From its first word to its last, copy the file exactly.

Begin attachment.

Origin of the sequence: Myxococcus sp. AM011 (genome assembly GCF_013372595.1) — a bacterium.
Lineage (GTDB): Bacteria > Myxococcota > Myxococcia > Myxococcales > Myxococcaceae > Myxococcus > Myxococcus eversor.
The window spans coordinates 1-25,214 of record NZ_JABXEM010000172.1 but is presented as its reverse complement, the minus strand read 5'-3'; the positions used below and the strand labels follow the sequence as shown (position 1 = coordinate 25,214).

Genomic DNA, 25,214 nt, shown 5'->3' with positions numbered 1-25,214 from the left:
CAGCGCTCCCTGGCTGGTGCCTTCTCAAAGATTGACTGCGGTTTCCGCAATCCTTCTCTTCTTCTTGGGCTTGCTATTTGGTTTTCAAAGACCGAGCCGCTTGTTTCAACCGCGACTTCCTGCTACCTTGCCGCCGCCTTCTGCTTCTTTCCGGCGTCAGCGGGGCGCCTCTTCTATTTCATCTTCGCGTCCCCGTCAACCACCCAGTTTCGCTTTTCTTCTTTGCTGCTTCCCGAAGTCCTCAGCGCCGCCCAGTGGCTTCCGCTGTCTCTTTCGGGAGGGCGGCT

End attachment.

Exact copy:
Origin of the sequence: Myxococcus sp. AM011 (genome assembly GCF_013372595.1) — a bacterium.
Lineage (GTDB): Bacteria > Myxococcota > Myxococcia > Myxococcales > Myxococcaceae > Myxococcus > Myxococcus eversor.
The window spans coordinates 1-25,214 of record NZ_JABXEM010000172.1 but is presented as its reverse complement, the minus strand read 5'-3'; the positions used below and the strand labels follow the sequence as shown (position 1 = coordinate 25,214).

Genomic DNA, 25,214 nt, shown 5'->3' with positions numbered 1-25,214 from the left:
CAGCGCTCCCTGGCTGGTGCCTTCTCAAAGATTGACTGCGGTTTCCGCAATCCTTCTCTTCTTCTTGGGCTTGCTATTTGGTTTTCAAAGACCGAGCCGCTTGTTTCAACCGCGACTTCCTGCTACCTTGCCGCCGCCTTCTGCTTCTTTCCGGCGTCAGCGGGGCGCCTCTTCTATTTCATCTTCGCGTCCCCGTCAACCACCCAGTTTCGCTTTTCTTCTTTGCTGCTTCCCGAAGTCCTCAGCGCCGCCCAGTGGCTTCCGCTGTCTCTTTCGGGAGGGCGGCT